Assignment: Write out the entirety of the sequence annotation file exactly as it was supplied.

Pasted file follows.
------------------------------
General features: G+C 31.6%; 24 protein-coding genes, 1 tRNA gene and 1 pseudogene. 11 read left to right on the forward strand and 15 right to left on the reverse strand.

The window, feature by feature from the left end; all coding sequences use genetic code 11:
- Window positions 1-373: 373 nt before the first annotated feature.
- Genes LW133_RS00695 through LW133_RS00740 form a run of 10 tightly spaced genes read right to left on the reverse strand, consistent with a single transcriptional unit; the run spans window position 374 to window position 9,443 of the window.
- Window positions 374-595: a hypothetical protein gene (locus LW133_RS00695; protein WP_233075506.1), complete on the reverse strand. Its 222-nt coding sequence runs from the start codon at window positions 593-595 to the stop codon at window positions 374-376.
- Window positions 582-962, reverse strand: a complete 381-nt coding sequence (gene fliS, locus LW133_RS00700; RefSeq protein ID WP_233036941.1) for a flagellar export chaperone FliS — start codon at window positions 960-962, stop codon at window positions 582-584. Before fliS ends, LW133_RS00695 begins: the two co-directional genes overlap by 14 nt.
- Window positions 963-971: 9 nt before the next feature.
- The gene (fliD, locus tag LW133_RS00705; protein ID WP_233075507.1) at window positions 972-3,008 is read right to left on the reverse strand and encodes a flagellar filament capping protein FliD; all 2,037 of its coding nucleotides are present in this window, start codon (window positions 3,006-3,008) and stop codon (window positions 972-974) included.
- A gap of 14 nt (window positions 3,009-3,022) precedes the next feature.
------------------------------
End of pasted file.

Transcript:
General features: G+C 31.6%; 24 protein-coding genes, 1 tRNA gene and 1 pseudogene. 11 read left to right on the forward strand and 15 right to left on the reverse strand.

The window, feature by feature from the left end; all coding sequences use genetic code 11:
- Window positions 1-373: 373 nt before the first annotated feature.
- Genes LW133_RS00695 through LW133_RS00740 form a run of 10 tightly spaced genes read right to left on the reverse strand, consistent with a single transcriptional unit; the run spans window position 374 to window position 9,443 of the window.
- Window positions 374-595: a hypothetical protein gene (locus LW133_RS00695; protein WP_233075506.1), complete on the reverse strand. Its 222-nt coding sequence runs from the start codon at window positions 593-595 to the stop codon at window positions 374-376.
- Window positions 582-962, reverse strand: a complete 381-nt coding sequence (gene fliS, locus LW133_RS00700; RefSeq protein ID WP_233036941.1) for a flagellar export chaperone FliS — start codon at window positions 960-962, stop codon at window positions 582-584. Before fliS ends, LW133_RS00695 begins: the two co-directional genes overlap by 14 nt.
- Window positions 963-971: 9 nt before the next feature.
- The gene (fliD, locus tag LW133_RS00705; protein ID WP_233075507.1) at window positions 972-3,008 is read right to left on the reverse strand and encodes a flagellar filament capping protein FliD; all 2,037 of its coding nucleotides are present in this window, start codon (window positions 3,006-3,008) and stop codon (window positions 972-974) included.
- A gap of 14 nt (window positions 3,009-3,022) precedes the next feature.